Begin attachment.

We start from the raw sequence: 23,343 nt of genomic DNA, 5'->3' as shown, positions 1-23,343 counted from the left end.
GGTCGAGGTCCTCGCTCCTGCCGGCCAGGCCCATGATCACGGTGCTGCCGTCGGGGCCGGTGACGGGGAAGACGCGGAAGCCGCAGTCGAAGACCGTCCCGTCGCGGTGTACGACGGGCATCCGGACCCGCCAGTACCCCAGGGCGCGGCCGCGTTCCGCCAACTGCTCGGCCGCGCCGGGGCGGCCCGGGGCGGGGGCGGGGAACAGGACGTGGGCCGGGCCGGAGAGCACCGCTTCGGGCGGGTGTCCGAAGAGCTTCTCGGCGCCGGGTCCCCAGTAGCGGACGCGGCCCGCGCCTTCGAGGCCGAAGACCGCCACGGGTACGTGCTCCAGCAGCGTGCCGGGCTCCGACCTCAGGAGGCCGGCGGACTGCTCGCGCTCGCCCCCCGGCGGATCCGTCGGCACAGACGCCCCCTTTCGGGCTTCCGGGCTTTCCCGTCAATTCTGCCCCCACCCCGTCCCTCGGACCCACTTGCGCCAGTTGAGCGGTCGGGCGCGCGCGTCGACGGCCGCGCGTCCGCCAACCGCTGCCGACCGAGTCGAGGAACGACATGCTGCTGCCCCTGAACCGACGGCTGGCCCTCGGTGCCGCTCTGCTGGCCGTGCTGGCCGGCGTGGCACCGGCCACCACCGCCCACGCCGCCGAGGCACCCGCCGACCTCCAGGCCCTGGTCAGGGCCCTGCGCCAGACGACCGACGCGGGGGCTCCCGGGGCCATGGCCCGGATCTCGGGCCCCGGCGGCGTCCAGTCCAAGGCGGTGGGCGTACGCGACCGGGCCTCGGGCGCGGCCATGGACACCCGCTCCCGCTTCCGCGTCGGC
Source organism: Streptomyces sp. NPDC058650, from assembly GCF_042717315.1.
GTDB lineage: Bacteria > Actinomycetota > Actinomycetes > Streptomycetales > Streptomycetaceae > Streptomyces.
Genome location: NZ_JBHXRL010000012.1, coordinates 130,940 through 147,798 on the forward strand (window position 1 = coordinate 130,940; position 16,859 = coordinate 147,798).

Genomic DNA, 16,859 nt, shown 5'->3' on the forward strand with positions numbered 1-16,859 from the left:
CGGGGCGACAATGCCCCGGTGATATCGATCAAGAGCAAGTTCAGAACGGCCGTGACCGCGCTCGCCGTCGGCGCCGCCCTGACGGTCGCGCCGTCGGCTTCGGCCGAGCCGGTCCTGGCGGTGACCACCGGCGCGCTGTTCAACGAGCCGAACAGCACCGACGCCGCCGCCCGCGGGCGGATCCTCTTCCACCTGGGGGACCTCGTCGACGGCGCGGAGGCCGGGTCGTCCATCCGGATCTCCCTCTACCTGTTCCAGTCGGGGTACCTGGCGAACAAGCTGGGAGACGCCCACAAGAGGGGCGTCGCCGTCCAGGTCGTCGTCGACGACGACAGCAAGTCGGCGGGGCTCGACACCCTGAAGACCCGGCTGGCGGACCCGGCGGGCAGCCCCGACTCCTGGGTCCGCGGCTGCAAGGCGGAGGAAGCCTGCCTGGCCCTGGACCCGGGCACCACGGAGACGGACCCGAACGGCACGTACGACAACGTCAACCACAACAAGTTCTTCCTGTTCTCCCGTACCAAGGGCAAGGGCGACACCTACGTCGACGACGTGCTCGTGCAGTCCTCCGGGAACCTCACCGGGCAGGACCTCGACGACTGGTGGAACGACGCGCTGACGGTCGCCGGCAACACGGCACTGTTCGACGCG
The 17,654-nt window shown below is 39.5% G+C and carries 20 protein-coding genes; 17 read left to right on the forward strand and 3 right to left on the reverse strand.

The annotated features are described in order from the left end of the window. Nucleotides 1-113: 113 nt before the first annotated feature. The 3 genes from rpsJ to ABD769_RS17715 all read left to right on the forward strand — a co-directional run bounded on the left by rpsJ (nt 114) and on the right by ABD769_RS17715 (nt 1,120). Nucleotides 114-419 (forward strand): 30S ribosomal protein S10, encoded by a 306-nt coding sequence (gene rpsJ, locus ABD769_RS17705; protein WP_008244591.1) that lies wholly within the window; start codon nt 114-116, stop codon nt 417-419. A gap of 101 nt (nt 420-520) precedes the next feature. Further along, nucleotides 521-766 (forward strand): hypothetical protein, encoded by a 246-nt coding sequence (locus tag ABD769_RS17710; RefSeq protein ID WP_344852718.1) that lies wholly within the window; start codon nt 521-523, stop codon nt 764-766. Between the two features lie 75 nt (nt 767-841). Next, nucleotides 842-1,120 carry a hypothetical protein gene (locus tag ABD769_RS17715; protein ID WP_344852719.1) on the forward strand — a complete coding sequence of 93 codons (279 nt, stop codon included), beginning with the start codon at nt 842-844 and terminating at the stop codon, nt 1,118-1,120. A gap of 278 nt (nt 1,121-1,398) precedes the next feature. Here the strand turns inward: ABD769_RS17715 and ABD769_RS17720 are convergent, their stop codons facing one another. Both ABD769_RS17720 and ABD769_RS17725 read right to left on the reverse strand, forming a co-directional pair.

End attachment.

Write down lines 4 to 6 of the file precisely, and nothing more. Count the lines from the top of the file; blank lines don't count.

GTDB lineage: Bacteria > Actinomycetota > Actinomycetes > Streptomycetales > Streptomycetaceae > Streptomyces.
Genome location: NZ_JBHXRL010000012.1, coordinates 130,940 through 147,798 on the forward strand (window position 1 = coordinate 130,940; position 16,859 = coordinate 147,798).

Genomic DNA, 16,859 nt, shown 5'->3' on the forward strand with positions numbered 1-16,859 from the left: